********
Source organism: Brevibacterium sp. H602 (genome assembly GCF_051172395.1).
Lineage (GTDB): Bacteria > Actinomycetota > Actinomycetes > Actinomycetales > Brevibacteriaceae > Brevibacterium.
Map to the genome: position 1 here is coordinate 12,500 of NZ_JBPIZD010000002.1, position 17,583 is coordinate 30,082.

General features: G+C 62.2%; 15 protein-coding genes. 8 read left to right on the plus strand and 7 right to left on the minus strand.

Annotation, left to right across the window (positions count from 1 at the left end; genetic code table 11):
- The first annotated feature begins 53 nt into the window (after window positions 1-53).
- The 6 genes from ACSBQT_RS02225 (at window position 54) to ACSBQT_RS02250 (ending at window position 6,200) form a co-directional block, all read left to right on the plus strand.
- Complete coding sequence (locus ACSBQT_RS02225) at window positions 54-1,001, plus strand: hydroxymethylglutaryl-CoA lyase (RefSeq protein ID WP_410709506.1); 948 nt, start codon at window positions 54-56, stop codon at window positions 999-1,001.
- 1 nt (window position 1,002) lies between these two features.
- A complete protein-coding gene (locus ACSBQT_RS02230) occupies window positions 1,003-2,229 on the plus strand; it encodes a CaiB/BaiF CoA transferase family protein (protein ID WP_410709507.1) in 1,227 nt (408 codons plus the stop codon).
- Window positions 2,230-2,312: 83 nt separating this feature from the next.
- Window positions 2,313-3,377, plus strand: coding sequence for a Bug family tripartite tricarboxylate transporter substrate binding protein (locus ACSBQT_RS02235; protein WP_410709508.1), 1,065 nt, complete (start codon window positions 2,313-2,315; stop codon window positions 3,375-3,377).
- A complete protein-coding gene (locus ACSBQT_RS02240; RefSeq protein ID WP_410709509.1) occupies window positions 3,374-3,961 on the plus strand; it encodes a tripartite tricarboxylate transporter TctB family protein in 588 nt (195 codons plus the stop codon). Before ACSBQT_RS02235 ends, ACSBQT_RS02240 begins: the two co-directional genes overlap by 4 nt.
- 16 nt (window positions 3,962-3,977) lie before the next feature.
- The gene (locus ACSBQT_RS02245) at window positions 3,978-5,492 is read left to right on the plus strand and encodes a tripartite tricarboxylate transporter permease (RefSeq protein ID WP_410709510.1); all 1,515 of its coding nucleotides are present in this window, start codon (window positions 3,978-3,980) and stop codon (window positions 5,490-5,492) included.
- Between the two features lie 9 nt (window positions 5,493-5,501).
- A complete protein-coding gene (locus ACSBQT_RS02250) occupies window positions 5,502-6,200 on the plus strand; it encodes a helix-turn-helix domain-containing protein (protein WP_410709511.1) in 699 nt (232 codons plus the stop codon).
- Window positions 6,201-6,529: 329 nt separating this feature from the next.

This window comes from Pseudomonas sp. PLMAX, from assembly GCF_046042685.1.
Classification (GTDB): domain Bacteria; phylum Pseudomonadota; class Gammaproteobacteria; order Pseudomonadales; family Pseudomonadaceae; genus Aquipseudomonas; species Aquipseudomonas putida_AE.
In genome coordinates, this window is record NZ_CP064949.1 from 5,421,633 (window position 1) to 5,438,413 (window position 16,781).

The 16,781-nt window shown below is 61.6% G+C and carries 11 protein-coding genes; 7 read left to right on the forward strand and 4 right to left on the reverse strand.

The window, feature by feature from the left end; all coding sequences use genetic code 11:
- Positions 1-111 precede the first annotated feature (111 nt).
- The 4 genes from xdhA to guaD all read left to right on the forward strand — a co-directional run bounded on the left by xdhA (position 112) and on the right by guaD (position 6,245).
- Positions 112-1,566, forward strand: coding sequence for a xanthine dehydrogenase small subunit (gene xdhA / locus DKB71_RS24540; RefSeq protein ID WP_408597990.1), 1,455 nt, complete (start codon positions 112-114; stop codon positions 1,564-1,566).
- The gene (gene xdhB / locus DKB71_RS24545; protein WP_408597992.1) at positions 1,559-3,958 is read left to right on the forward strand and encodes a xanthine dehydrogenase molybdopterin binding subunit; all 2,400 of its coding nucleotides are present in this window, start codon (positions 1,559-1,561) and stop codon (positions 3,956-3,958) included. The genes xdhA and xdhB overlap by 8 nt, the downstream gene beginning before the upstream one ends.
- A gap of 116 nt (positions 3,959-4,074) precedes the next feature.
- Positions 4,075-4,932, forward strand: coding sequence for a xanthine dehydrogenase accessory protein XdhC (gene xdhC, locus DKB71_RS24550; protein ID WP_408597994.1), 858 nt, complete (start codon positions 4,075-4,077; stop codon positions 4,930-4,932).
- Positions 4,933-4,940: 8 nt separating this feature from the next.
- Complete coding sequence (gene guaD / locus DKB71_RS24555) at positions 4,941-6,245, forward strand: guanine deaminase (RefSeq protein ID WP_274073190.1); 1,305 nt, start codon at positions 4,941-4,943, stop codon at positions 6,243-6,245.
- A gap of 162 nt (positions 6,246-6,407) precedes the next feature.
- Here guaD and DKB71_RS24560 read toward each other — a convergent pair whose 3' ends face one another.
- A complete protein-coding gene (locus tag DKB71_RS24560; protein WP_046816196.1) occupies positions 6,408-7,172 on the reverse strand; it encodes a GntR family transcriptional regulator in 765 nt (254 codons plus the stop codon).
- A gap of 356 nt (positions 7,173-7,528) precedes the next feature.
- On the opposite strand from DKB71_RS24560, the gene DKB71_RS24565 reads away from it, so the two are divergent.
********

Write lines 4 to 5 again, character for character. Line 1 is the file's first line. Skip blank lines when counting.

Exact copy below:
General features: G+C 62.2%; 15 protein-coding genes. 8 read left to right on the plus strand and 7 right to left on the minus strand.

Annotation, left to right across the window (positions count from 1 at the left end; genetic code table 11):